Most companies don’t know that you can remotely control your displays for only $35 apiece. Think of the potential: Showing off employee work, office photos, company metrics. As a company that has a super collaborative work environment, we wanted to harness the potential to share more. We realized we could really soup up our visual system for our office — and not spend too much.
As a design agency, we use mounted TVs during morning scrum to present our work, show newly launched sites during lunch, display Betterment blog and Filament metrics above our desks, and put ongoing design work up for coworker feedback throughout the day. How could your office benefit from easy-to-use displays?
While we’ve refined our use of visuals, we’ve also tried out different solutions with our audio system. We haven’t landed on a perfect setup for our space yet, but it’s in beta (and still pretty killer). Great visuals need great audio, and we enjoy streaming music over the office speakers while we’re working.
Here’s how we made our audio/visual system hands-off, reliable, and impactful. Read on to learn about the pros, cons, and general advice about the equipment we’ve tried.
Our Visual Setup
There’s something to be said for making data and your work visible. Too often, great ideas get stuck in a long lost Google Doc. Give your office more opportunities to share, get feedback, and monitor data, and fewer gems will get lost in the shuffle.
You’ll first need to find TVs or monitors (Craigslist, eBay, and Amazon are all go-to’s), and then figure out the optimal places to mount the displays. We went with TVs because they have a HDMI port and built-in speakers. After those steps are settled, you can move onto the fancy-yet-affordable equipment.
Brought to you by Google, Chromecast is an affordable solution for displaying any given tab in your Chrome browser. We use this HDMI stick to quickly show our work. Chromecast is used primarily on our displays for sharing at lunch, during scrum, and designs in progress (which are on 50” displays right above the designers’ desks).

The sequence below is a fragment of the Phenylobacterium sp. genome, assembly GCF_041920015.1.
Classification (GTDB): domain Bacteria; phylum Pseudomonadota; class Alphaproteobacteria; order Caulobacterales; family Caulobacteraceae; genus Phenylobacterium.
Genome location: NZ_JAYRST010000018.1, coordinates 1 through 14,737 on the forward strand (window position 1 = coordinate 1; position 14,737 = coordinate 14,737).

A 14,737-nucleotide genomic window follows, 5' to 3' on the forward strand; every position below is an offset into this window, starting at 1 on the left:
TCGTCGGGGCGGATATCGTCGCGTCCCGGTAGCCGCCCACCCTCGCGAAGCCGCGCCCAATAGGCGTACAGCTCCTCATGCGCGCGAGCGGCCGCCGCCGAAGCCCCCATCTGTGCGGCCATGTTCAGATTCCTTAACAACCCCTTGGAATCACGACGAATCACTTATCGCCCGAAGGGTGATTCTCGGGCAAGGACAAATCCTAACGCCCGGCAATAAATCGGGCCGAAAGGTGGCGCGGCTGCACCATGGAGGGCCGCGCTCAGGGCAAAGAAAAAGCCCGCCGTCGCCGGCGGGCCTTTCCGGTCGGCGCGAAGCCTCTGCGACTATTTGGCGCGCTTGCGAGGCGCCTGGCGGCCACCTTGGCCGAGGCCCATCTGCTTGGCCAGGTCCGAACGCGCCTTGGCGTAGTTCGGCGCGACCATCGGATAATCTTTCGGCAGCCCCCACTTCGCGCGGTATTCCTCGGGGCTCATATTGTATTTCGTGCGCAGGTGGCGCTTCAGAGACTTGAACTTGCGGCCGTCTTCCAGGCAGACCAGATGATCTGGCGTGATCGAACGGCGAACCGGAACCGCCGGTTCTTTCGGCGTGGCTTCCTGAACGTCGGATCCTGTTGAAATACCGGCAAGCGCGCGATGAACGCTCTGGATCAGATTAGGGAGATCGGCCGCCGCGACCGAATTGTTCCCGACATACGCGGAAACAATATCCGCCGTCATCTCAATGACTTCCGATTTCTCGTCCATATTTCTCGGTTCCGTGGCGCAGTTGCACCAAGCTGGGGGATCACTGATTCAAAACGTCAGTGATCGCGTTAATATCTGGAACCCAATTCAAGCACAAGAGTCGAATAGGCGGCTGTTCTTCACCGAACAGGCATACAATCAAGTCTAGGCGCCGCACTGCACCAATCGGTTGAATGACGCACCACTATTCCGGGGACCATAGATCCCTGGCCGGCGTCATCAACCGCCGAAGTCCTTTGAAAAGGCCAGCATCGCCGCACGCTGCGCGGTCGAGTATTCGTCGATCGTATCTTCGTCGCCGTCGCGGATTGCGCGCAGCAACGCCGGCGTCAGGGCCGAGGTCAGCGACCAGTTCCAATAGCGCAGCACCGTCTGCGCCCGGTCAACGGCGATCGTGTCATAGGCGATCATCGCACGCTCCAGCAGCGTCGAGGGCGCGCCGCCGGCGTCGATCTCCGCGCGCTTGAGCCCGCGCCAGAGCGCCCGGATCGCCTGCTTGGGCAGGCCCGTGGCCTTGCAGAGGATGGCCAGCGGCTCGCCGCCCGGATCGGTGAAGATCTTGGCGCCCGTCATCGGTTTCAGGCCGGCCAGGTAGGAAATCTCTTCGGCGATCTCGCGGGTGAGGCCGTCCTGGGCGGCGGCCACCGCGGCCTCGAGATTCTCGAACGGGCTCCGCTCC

We think Chromecast is an awesome tool for quickly showing our work and often changing what we’re showing on the display. However, this device doesn’t maximize the display’s HD abilities when casting a web page (currently capped at 720p). If you’re looking for crisp, pre-determined visuals (like a metrics dashboard), look no further than Raspberry Pi.
Want to equip your office with metrics dashboards? We’ve found that Raspberry Pi is an excellent tool for clean visuals that you set up in advance. For instance, at DT we created custom dashboards with Dashing, which we then pointed our Raspberry Pis to. With Dashing we set up how often we want the metrics to refresh, and the Raspberry Pi happily displays the information with crisper visuals than the Chromecast.
Why else didn’t we use Chromecast to show our dashboards? Well, a major advantage of Raspberry Pi is that it doesn’t need a designated computer in the office to be in charge of displaying the given tab all the time. This way a computer going to sleep or getting shut down doesn’t affect the display. You also don’t need to buy, set up, and power yet another full-on computer.
What exactly is a Raspberry Pi? It’s a tiny USB-powered computer running Linux. Sure, it’s a slow-as-molasses computer, but it’s pretty cool to use this little device.
Pro tip: We installed a great app on our Raspberry Pi called Unclutter, which hides that stubborn mouse cursor on the dashboard display.
Our Audio Setup
While we’re very happy campers with the visual side of our setup, our audio is still in progress. We’re testing out different solutions that will make everyone in the office the happiest. Here’s what we’ve been trying lately:
With the help of Apple’s Airplay, we send music from any Apple device to our Airplay-enabled speakers. We use Spotify, Pandora, Rdio from one designated laptop, as well as beaming our own playlists to the Airplayable speakers.
The main problem with any audio solution is sound distribution throughout the office. Balancing the sound to a good volume for everyone — and not blasting one section of the office — is key. To indulge our audiophilia, we’ve also experimented with a wireless Sonos speaker, but a single speaker leaves part of the office too quiet if other sections aren’t too loud.
Another obstacle in setting up office audio how to determine who’s controlling the playlist. So far we’ve had a system where people can jump in and take over the music, but we’re looking to automatically “stack” the playlist in the order that songs are requested. That way each person can more fairly contribute to the queue.
For audio, AirPlay is enabled in certain devices, so it’s just a matter of keeping an eye out for your equipment’s capabilities.
A simple setup with great technology can jumpstart the functionality of your workspace. Not only do you reap the benefits of better communication among peers by showing and explaining work, displaying important metrics, and setting the mood with music, you also get an office that greets visitors (clients, prospective employees, friends, family) with a strong sense of who this company is.
Our next steps are to polish our audio setup, and also add more displays for client metrics for our account strategists, an interactive display for guests, and more.
Do you plan to soup up your audio/video system? Have you had success with other tools than the ones we mentioned? We want to learn how you’ve improved your office and plan to in the future.